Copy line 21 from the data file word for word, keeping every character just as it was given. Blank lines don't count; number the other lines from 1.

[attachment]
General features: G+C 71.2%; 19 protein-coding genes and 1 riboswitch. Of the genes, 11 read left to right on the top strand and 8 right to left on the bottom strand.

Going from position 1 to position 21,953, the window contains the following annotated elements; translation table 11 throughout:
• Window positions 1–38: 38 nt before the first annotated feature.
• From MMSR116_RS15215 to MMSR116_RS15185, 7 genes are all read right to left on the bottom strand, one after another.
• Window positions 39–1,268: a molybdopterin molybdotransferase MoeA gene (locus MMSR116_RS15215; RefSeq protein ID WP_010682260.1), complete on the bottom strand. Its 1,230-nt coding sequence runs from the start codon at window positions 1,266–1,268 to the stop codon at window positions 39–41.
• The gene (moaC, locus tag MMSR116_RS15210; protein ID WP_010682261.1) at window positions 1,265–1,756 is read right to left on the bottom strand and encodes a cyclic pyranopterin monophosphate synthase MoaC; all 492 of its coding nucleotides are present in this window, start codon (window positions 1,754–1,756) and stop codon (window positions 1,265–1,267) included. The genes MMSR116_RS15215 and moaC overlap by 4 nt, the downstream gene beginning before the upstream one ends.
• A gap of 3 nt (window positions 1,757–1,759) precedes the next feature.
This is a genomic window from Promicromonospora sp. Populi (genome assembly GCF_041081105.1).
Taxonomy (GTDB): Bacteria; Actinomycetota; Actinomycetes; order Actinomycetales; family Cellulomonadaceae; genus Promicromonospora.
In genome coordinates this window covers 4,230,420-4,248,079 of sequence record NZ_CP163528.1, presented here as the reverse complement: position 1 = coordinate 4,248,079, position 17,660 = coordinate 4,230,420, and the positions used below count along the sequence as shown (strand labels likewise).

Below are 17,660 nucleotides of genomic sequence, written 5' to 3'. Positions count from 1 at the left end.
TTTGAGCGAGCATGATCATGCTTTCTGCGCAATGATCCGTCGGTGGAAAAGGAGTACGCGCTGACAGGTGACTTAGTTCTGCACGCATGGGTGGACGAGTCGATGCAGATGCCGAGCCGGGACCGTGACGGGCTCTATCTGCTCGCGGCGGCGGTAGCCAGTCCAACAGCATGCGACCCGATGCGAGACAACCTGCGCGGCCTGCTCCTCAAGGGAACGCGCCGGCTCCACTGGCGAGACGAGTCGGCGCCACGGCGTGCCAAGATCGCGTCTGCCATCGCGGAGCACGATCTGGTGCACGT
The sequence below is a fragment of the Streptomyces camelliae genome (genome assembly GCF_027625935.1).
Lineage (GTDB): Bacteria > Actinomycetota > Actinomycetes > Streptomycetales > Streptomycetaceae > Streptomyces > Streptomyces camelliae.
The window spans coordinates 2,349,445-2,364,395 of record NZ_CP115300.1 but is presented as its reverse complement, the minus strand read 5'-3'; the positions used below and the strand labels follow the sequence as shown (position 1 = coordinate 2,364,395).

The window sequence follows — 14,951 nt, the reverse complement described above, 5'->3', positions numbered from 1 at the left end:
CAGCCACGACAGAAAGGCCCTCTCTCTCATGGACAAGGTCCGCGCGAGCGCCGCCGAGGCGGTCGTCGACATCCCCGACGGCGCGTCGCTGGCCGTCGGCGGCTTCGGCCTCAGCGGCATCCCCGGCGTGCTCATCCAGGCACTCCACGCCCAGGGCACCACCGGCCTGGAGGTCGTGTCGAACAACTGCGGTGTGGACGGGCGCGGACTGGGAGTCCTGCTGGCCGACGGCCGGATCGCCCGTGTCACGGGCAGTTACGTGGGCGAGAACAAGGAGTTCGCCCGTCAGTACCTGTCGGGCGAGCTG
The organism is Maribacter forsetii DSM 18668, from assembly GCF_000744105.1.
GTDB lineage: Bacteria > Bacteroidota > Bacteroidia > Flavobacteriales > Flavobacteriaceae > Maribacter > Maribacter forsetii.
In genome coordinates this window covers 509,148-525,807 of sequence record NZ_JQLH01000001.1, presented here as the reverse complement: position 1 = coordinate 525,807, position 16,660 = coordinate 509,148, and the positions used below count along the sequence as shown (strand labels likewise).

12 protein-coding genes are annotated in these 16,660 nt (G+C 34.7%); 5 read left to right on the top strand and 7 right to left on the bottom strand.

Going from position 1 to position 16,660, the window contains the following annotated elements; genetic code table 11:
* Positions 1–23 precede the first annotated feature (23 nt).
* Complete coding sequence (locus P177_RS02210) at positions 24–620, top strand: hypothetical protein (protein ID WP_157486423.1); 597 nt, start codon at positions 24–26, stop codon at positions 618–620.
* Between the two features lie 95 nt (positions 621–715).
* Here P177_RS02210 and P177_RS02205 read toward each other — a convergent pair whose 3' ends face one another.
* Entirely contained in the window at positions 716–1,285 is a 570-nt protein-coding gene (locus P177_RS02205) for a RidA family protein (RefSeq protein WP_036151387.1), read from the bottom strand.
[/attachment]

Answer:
12 protein-coding genes are annotated in these 16,660 nt (G+C 34.7%); 5 read left to right on the top strand and 7 right to left on the bottom strand.